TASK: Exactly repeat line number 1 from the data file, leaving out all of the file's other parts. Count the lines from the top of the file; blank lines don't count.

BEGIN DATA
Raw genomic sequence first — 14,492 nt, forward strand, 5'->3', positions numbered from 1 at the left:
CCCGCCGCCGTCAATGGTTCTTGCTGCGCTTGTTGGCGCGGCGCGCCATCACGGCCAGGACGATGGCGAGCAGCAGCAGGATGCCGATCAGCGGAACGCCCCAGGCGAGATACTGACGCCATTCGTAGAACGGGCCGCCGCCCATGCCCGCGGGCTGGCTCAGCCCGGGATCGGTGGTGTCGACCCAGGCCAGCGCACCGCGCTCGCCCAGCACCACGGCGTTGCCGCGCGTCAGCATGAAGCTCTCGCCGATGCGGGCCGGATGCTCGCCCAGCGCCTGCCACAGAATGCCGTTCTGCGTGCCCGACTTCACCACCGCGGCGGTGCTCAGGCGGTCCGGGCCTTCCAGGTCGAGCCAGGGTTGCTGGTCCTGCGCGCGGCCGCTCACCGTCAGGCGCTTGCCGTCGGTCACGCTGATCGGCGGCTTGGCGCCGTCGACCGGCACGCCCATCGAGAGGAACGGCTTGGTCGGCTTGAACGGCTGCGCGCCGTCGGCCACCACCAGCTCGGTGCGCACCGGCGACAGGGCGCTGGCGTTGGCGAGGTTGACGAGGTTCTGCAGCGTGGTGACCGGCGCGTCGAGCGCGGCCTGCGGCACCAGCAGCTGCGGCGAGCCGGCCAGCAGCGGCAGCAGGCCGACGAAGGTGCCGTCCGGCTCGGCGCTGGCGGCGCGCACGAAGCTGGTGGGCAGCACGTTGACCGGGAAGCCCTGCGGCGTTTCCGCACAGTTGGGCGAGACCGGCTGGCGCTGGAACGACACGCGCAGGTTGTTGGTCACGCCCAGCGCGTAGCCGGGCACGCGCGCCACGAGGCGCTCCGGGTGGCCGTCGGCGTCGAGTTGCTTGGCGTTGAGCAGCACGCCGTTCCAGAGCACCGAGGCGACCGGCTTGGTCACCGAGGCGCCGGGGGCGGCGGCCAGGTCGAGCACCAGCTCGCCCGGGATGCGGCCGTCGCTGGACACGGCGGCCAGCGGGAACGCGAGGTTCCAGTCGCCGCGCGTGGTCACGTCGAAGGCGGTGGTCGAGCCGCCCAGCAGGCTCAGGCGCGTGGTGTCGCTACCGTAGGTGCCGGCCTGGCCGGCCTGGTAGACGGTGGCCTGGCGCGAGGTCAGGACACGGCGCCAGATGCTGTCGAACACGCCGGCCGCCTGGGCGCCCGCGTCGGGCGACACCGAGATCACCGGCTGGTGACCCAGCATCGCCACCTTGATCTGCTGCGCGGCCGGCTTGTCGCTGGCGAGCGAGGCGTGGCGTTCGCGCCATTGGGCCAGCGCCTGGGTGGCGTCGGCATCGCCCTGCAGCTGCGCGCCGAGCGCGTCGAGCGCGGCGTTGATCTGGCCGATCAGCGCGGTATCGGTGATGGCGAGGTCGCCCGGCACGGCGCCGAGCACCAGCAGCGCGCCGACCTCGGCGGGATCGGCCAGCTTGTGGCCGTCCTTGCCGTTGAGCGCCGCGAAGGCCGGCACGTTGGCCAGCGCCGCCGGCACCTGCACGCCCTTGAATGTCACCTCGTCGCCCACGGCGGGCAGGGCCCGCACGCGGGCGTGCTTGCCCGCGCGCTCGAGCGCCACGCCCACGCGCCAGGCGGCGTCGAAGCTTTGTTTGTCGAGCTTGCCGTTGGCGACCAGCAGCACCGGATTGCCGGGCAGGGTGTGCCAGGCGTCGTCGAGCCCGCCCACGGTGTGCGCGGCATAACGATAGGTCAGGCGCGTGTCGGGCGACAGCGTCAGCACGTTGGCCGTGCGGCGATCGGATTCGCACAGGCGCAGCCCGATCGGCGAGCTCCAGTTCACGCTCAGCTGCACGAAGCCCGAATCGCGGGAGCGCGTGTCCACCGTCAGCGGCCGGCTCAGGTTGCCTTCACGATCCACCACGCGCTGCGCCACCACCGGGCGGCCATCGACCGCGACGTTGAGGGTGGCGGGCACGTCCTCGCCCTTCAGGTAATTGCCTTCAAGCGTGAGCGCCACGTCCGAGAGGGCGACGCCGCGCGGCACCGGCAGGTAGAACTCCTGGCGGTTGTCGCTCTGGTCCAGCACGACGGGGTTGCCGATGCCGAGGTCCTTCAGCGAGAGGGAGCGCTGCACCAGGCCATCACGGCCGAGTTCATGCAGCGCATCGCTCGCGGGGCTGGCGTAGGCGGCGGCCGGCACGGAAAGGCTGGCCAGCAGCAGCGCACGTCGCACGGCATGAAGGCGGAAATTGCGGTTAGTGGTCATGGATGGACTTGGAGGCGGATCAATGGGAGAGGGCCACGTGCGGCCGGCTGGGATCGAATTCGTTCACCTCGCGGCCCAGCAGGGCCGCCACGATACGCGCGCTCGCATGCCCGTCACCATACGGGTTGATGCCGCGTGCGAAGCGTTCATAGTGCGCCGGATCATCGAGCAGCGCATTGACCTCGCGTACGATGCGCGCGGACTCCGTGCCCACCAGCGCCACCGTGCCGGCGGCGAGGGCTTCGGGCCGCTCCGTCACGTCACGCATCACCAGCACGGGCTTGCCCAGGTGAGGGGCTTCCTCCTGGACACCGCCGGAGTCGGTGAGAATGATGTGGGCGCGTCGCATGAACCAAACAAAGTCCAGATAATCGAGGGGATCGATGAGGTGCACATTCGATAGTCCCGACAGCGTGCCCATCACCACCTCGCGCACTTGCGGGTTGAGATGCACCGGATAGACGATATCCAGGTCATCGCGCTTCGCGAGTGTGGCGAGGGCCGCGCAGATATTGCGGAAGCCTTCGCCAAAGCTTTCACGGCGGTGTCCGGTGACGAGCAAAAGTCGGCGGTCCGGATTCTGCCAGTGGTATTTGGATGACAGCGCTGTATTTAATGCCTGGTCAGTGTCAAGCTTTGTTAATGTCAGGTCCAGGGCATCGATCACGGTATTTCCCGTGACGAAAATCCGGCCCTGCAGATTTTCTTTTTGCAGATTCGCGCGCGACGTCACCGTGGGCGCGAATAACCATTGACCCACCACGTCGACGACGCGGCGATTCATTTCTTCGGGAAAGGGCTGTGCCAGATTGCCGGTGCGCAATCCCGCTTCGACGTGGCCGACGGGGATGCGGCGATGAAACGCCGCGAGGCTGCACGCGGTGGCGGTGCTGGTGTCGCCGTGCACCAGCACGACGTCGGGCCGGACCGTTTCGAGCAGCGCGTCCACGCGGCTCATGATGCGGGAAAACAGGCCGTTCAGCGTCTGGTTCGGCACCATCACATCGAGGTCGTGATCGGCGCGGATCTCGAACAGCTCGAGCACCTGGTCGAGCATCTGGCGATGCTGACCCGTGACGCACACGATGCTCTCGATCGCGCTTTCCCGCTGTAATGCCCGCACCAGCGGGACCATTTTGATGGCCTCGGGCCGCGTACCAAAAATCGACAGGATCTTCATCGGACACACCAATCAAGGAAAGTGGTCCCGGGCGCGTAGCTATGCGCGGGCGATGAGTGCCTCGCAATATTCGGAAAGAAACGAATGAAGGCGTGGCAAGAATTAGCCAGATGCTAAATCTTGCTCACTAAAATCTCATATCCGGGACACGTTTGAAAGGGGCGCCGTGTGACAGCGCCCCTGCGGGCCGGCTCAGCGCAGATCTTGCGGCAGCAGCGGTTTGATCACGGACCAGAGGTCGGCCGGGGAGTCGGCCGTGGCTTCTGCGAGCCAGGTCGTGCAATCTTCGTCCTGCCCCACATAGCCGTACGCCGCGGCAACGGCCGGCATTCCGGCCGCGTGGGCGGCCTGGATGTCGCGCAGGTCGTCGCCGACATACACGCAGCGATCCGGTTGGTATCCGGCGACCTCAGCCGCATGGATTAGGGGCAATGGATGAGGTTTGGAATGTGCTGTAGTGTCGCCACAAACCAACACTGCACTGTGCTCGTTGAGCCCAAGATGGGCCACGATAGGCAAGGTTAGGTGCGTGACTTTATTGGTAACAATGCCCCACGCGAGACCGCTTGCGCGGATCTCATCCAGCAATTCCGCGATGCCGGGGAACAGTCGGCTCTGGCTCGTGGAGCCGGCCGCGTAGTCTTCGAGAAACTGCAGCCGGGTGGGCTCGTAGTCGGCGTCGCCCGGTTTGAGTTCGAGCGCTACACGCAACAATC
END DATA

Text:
Raw genomic sequence first — 14,492 nt, forward strand, 5'->3', positions numbered from 1 at the left: